Area selectmen gauge impact of state budget plan
Area selectmen last week reacted to Gov. Paul LePage’s proposal to suspend municipal revenue sharing for the next two fiscal years in order to help balance the state budget.
The suspension would save the state approximately $200 million over those years, according to the governor’s administration, but towns say it would simply push the burden on to them.
According to the Maine State Treasurer’s website, revenue sharing is distributed monthly to a municipality based on a formula “whose variables include municipal populations, state valuations and tax assessments. The monthly revenue sharing pool is funded by setting aside a percentage of the state government’s sales, service provider, personal and corporate income tax receipts for the month.”
Greenwood Town Manager Kim Sparks said if the measure were to be approved by the Legislature, the town would lose $41,239 in revenue sharing.
But that wouldn’t be all. The governor’s budget proposal also calls for cutting town collections of taxes on personal property to 50 percent, with the rest going to the state. That would mean an additional loss of $2,330 to Greenwood, all due to personal property taxes collected from Mt. Abram, Sparks said.
In addition, excise taxes collected on commercial vehicles would alsogo to the state, an impact of about $7,500 for Greenwood, she said.
Those changes would result in a total revenue loss of $51,069, said Sparks.
“If everything else stayed the same, we’d increase our mil rate (11.65) by .51 mils. But there’s a big piece we don’t’ have information on yet, and that’s how it’s going to affect school funding.”
Greenwood’s total tax commitment this year was approximately $1.85 million.
Another part of the LePage proposal would affect homeowners directly – the Homestead exemption. Many homeowners who live primarily in their residence can deduct $10,000 from their valuation before their property taxes are calculated. The budget proposal would eliminate that exemption for people under 65. For those over that age, the exemption would not only remain in place, but double to $20,000.
Sparks said 154 Greenwood residents would lose the exemption, increasing their tax bills by $116 for that alone.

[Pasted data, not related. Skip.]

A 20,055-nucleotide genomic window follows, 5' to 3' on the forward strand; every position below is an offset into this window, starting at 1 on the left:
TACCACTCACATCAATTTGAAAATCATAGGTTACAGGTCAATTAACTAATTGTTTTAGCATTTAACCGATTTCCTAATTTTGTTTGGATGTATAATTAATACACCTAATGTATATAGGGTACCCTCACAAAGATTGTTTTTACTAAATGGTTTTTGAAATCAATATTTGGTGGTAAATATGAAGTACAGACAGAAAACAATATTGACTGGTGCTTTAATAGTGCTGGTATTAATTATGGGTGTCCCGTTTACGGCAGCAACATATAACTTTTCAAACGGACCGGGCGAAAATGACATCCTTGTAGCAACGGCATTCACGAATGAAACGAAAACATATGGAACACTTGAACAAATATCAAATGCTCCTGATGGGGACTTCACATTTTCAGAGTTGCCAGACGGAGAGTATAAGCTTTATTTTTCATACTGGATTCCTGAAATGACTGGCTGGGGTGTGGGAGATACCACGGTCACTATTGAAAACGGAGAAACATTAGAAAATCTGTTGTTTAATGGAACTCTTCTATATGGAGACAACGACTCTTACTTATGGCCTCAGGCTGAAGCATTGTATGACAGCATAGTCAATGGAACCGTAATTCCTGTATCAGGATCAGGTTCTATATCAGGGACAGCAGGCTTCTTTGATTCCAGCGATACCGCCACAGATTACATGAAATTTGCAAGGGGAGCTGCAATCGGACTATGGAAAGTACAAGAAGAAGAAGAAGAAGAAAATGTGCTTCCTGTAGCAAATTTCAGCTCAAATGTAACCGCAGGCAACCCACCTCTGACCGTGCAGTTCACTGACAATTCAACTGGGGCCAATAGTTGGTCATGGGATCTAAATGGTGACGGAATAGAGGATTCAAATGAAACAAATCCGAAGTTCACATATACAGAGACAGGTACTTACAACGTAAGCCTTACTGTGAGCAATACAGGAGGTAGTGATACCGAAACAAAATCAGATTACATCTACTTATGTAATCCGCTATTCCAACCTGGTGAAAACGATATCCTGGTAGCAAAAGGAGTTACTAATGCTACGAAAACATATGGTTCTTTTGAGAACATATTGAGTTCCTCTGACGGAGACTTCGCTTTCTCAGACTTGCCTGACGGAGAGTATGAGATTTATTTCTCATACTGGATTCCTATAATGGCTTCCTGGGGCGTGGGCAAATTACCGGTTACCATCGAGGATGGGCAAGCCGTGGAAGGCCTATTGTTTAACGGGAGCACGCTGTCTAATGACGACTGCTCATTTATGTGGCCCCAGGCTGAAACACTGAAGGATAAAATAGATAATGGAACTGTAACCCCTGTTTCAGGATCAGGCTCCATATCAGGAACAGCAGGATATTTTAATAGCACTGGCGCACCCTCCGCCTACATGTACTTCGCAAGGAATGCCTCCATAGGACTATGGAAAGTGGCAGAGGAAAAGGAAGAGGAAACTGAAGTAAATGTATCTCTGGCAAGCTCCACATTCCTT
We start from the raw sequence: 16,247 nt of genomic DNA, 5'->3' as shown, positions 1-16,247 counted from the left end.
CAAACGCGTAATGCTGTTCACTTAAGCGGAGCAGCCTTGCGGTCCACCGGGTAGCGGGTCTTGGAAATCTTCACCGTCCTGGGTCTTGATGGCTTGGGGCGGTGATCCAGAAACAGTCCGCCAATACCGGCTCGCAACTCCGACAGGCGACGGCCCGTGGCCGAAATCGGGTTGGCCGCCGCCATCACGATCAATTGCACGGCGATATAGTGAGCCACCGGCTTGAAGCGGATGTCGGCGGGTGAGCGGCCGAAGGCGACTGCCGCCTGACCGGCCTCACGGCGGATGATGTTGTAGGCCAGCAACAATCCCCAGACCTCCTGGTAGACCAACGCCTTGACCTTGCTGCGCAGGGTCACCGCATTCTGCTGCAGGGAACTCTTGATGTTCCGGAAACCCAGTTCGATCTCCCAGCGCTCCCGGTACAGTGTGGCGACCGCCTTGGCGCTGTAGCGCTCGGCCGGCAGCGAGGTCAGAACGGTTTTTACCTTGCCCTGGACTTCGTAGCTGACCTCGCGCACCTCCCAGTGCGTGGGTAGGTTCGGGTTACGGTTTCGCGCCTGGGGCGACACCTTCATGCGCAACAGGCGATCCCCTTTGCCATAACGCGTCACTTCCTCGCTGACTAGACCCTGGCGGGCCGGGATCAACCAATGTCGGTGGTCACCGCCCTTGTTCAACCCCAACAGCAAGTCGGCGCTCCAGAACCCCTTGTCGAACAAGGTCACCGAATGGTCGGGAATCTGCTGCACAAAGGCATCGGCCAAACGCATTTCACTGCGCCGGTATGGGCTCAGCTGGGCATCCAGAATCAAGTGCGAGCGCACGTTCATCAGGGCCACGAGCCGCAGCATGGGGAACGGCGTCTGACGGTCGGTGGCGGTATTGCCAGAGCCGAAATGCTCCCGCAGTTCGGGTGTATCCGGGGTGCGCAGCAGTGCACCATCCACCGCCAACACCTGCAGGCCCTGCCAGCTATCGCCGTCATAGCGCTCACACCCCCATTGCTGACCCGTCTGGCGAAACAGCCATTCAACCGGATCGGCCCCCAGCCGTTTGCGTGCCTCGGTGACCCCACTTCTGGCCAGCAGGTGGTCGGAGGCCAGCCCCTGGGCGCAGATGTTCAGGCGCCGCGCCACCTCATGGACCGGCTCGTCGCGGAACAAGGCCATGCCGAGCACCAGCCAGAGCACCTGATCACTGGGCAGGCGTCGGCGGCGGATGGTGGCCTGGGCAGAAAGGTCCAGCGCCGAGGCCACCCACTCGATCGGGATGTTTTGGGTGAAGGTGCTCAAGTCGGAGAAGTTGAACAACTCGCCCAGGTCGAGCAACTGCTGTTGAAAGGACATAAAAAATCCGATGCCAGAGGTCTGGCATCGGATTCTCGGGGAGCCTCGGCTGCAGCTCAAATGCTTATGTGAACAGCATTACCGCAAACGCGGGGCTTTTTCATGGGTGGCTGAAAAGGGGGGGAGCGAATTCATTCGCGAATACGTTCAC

Another provision in the budget proposal would affect state aid to general assistance. Currently, said Sparks, many towns get a 50 percent reimbursement of the GA costs. But the state is proposing that when state funds run out, the towns won’t be reimbursed. And, she said, “If the state runs out of money, the town does not have to give General Assistance at that point.”
Selectman Amy Chapman offered her perspective on the budget proposal.
“It just seems like they’re trying to make up for the tax breaks that they gave to the wealthiest people by balancing it on the backs of the people who can least afford it, and by putting everything back on the towns, so it’s all going to end up being property taxes, which is the least fair tax.”
The proposal will next go to the Democrat-controlled state Legislature.
“Hang on, it’s going to be a bumpy ride,” said Sparks.
In Bethel, the state budget proposal prompted Town Manager Jim Doar to change the wording of a letter he had earlier drafted to area state legislators.
State Sen. John Patrick and Rep. Jarrod Crockett had asked Bethel for input on upcoming state issues.
Doar had readied a letter for the selectmen’s consideration at their meeting last week. The letter included the request, “Stopping the legislative raids on municipal revenue sharing.”
Doar told the board, “I don’t know that ‘stopping the raids on municipal revenue works when he’s proposing taking all of it.”
Had the proposal, together with the governor’s other proposals, gone into effect this year, “Our tax rate would have been .75 mil higher. It’s a substantial impact to us,” Doar said. The current mil rate is 11.6.
The amount of state revenue sharing for FY’13 amount for Bethel was about $116,000, he said. The town’s tax commitment was $4.8 million.
Board chair Stan Howe said, “I’m really worried about the loss of revenue sharing, plus not funding education as they should. Everything is coming back on the property tax payer.”
In Woodstock, Town Manager Vern Maxfield told selectmen at their meeting last week that suspending revenue sharing “would look like a 4 percent increase in our budget,” and a .47 increase in the mil rate (currently 11.45).
Revenue sharing for Woodstock this year was about $58,000, Maxfield said, and the tax commitment was about $2 million.
Resident Hank Forman, who attended the board meeting, said Woodstock will have to look at how to cut its budget more.
“It’s tough, it’s hard, but the governor is having to make some hard decisions, so we need to start looking at hard things, too,” he said.
Selectman Ron Deegan said much of the Woodstock budget includes items that are not controllable, such as electricity, fuel, insurance and labor costs.
Selectmen Rick Young agreed. “You’re not going to squeeze much more unless you start laying people off,” he said.
Approximate FY’13 revenue sharing figures for other area towns (taken from the state treasurer’s website) are as follows (including the 2010 tax commitment):
Andover: $27,157 ($672,595 tax commitment)
Gilead: $16,750 ($451,804)
Hanover: $7,580 ($329,000)
Newry: $9,879 ($3,441,403)
Upton: $2,583 ($144,842)
Andover selectboard Chair Susan Merrow said her town’s revenue sharing “would be dropping this year with or without the governor’s proposal. We were told that towns that spend more, get more. Andover citizens tend to keep budgets tight and debt low, so we get less revenue sharing than other communities. The total drop from last year to this year is probably around $40,000.”